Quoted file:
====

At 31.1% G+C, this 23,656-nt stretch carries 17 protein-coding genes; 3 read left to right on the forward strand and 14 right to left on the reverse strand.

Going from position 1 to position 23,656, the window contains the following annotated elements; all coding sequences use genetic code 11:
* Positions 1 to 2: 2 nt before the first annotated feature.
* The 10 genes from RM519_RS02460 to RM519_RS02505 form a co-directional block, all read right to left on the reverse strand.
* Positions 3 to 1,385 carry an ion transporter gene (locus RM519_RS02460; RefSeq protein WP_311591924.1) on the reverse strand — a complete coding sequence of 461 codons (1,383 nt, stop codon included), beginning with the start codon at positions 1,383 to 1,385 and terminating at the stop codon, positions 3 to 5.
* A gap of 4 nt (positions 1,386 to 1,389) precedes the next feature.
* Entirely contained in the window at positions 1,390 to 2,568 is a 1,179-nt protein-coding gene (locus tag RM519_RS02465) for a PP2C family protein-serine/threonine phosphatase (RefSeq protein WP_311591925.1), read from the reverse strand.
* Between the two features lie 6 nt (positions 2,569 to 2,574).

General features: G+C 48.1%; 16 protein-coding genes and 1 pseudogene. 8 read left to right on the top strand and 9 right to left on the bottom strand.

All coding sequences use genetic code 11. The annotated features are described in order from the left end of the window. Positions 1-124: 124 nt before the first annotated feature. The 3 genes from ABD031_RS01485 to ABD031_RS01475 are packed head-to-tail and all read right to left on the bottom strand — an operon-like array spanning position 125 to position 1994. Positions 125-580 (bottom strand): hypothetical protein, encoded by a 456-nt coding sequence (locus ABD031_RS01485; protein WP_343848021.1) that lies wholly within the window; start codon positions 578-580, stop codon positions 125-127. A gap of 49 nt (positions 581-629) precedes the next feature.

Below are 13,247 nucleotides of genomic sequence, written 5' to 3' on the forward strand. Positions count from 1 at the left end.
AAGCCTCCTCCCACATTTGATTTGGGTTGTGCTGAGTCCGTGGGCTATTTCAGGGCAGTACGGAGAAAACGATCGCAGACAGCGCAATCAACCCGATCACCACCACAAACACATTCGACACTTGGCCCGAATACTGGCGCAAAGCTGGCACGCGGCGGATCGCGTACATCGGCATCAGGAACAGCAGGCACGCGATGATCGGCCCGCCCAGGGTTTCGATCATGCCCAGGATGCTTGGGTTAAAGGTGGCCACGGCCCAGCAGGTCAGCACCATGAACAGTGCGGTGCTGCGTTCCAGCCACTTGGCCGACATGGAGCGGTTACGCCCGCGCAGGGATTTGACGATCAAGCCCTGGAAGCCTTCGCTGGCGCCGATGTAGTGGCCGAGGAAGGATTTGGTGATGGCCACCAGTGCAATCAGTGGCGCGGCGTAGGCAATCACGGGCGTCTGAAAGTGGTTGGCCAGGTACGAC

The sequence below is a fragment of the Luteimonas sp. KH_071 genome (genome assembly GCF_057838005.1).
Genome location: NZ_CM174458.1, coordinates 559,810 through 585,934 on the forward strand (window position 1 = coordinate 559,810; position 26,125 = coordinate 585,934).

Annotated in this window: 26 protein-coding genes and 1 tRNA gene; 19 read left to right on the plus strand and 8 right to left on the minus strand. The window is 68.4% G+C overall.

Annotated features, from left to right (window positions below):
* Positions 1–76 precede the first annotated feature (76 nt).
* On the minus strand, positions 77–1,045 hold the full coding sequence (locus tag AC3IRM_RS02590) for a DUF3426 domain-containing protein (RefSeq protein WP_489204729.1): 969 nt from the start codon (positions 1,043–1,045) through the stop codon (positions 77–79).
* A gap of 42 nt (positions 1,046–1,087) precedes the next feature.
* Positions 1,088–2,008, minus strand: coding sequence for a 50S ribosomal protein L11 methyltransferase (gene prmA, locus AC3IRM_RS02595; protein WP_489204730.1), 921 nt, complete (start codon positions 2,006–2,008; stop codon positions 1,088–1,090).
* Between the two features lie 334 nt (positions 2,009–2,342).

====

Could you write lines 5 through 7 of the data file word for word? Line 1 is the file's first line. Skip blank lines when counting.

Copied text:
* Positions 3 to 1,385 carry an ion transporter gene (locus RM519_RS02460; RefSeq protein WP_311591924.1) on the reverse strand — a complete coding sequence of 461 codons (1,383 nt, stop codon included), beginning with the start codon at positions 1,383 to 1,385 and terminating at the stop codon, positions 3 to 5.
* A gap of 4 nt (positions 1,386 to 1,389) precedes the next feature.
* Entirely contained in the window at positions 1,390 to 2,568 is a 1,179-nt protein-coding gene (locus tag RM519_RS02465) for a PP2C family protein-serine/threonine phosphatase (RefSeq protein WP_311591925.1), read from the reverse strand.